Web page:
Duration 3-4 hours
Places 12
Left 12
Price (adult) £12.50 Book
+ Monday 26th Belford & St. Cuthbert's Cave in rural Northumberland
(8 miles 12 Km)
Start 09:30

Belford and St. Cuthbert’s Cave in the Northumberland countryside

The Cave, hidden away in a wood, deep in rural Northumberland has always been and still is today, a site of religious pilgrimage. The monks fleeing the invading Vikings in 875AD with the body of St. Cuthbert and the Lindisfarne Gospels stopped here on the first night of that fearful journey and pilgrims have been returning ever since. On this Footsteps guided walk we leave Belford on a well-trodden trail and head through farmland, woodland and open country to the Cave itself. Dates carved into the rock tell us that we’re not the first to pass this way and we spend time at the Cave discovering something of its place in history. Above the Cave are two fine viewpoints, both of which we visit, before heading back to Belford where the walk ends. 

Duration 5-6 hours
Places 12
Left 12
Price (adult) £15.00 Book
+ Tuesday 27th Eyemouth to St. Abbs on the Berwickshire Coast
(8 miles 12 Km)
Start 09:30

Eyemouth and St. Abbs on the Berwickshire Coast

Setting off from the attractive fishing harbour of Eyemouth on the Berwickshire Coast, we head north along the coast path. This is a landscape very different to the Northumberland Coast further south.  Here, high sandstone cliffs dominate, some of them 100 metres or 328 feet high, giving some exceptional coast walking. Along the way to St. Abbs, we pass through the seaside resort of Coldingham and the village of St. Abbs itself. Beyond St. Abbs, we enter the National Nature Reserve, where in the Spring and Summer, thousands of guillemots nest in impossible locations on the cliff faces and in the Winter, it’s about as wild and lonely as it’s possible to be. We return to St. Abbs for refreshments before catching a bus back to Eyemouth, having completed a walk along some of the best and wildest coast in south east Scotland.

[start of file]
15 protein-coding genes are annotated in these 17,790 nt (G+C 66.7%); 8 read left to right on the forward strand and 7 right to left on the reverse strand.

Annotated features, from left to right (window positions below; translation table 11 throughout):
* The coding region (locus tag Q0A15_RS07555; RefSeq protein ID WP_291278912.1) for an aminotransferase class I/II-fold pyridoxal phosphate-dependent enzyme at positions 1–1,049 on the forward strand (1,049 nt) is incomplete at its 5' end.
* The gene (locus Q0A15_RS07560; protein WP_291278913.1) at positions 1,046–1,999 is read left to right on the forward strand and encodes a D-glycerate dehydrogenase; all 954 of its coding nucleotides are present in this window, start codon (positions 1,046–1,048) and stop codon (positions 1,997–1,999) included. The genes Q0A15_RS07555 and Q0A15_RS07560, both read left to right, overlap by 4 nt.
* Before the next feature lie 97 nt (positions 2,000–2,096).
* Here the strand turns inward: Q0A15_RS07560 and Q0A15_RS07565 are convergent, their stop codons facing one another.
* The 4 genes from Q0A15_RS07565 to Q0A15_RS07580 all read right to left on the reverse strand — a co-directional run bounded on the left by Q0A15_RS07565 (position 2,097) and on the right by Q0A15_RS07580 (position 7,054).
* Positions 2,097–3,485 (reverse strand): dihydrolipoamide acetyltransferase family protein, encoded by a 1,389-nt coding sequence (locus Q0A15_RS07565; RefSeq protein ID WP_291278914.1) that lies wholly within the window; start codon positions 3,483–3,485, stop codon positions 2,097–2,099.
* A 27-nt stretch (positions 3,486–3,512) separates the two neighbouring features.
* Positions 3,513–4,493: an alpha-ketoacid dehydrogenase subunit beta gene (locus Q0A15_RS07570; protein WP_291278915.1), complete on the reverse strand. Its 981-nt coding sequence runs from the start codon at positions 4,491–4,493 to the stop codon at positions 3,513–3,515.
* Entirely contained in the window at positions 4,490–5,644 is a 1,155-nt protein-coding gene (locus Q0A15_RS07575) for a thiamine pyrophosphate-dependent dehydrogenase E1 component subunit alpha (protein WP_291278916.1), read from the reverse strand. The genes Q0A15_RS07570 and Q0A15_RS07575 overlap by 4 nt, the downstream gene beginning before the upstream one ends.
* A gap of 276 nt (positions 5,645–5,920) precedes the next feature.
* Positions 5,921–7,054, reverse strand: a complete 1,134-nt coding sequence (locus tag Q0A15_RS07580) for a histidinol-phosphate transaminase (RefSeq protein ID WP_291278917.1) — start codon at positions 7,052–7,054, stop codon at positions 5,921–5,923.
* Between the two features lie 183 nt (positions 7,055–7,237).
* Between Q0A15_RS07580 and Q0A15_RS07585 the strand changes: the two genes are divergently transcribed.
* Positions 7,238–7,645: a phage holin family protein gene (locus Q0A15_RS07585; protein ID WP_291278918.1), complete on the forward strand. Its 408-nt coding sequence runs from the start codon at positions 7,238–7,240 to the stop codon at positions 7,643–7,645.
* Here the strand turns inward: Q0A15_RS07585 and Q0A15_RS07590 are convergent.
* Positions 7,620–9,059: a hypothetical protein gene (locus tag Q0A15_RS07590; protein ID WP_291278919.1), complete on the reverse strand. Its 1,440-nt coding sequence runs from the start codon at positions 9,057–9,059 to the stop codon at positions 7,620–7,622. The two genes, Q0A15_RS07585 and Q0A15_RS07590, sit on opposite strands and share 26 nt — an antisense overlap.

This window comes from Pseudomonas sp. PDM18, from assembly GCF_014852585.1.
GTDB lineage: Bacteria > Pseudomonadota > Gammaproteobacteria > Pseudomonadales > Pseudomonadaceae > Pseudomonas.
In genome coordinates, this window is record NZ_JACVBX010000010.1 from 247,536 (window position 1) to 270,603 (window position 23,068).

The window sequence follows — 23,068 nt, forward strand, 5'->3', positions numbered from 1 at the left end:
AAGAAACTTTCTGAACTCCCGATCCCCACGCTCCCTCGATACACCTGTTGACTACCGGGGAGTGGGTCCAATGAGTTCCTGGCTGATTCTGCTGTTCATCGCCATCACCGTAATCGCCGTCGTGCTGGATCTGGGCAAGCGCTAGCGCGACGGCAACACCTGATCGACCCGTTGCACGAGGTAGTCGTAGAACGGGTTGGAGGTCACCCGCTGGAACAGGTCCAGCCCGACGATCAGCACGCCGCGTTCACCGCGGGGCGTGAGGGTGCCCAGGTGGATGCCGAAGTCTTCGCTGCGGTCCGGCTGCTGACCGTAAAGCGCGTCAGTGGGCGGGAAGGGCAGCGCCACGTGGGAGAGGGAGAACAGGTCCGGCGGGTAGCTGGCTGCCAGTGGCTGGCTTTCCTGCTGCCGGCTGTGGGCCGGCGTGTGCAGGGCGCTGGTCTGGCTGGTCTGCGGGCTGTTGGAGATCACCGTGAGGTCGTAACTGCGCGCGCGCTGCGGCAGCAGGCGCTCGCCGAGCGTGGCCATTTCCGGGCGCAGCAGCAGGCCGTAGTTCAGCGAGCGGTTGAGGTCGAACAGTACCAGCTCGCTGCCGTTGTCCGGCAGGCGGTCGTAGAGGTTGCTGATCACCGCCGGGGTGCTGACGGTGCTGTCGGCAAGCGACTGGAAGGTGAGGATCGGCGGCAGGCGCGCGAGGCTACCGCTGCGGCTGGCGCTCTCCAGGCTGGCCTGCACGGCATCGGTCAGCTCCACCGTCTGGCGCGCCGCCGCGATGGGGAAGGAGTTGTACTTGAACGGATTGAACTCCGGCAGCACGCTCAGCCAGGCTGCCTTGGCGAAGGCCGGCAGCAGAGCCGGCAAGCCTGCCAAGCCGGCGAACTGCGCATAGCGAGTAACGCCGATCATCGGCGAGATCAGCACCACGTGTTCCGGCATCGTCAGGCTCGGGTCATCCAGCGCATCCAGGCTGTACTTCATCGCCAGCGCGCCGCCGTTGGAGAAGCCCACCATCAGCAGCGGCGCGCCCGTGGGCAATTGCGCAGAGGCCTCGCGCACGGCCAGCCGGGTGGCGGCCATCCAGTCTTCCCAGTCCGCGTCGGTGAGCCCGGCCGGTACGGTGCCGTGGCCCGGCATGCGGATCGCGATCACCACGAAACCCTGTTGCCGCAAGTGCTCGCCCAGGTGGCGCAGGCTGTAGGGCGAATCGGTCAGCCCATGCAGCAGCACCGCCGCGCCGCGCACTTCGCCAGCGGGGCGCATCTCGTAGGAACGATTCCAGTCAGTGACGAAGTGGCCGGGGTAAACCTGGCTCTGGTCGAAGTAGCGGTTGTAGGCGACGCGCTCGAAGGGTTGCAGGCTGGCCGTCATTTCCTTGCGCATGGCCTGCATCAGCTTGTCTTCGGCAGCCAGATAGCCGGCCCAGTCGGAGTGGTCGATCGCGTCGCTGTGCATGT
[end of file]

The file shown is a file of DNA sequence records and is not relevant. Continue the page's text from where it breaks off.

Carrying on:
Duration 5-6 hours
Places 12
Left 12
Price (adult) £15.00 Book
+ Thursday 29th The Pilgrim's Way to Lindisfarne on the Northumberland Coast
(8 miles (12 Km))
Start 10:00

The Pilgrim’s Way to the Holy Island of Lindisfarne on the Northumberland Coast

We'll be walking in the footsteps of the Saints and early Christians along the ancient Pilgrim’s Way, the traditional route to Lindisfarne, which has been in use for at least 1500 years. You will need to wear your wellies for this walk, it's too cold now to walk barefoot and walking boots will get a good soaking as we splash through the water on the way across. Autumn is a great time to see lots of birds, thousands in fact; they are now wintering in Lindisfarne Bay having recently arrived from their Arctic breeding grounds.  Once on the Island, we have coffee and cake and then we'll be exploring and discovering some of its wilder corners before walking back to the mainland again on the Pilgrim’s Way. 

Duration 5-6 hours
Places 12
Left 12
Price (adult) £15.00 Book
+ Friday 30th Craster and Low Newton on the Northumberland Coast
(7 miles 11 Km)
Start 09:30

Craster and Low Newton on the Northumberland Coast

This famous walk, often quoted as being one of the nation’s favourites is an absolute must when you’re in Northumberland. It’s easy enough to do without a guide, but do think about walking with a Footsteps guide, we’ll tell you something of the history, point out the wildlife and take you back via the paths that visitors don’t use, something different perhaps. From Craster, a once bustling herring port, famous for its kippers we skirt the main coast path and head for a bit of a high ground and suddenly Dunstanburgh Castle, a 14th Century ruin appears in the distance and simply draws you onwards and perhaps at the same time back in history to its creation. It’s dramatic now; it must have been amazing in its day.  Beyond the Castle, Embleton Bay, a great reach of golden sand stretches away in the distance. The dunes full of wildflowers and singing skylarks mark the way ahead to Low Newton and the pub, our refreshment and turning point. On our return, we visit the bird hide at Newton Pools, fall in love with the views and sadly because this wonderful walk has to end we eventually arrive back in Craster; you’ll be back for more, I promise.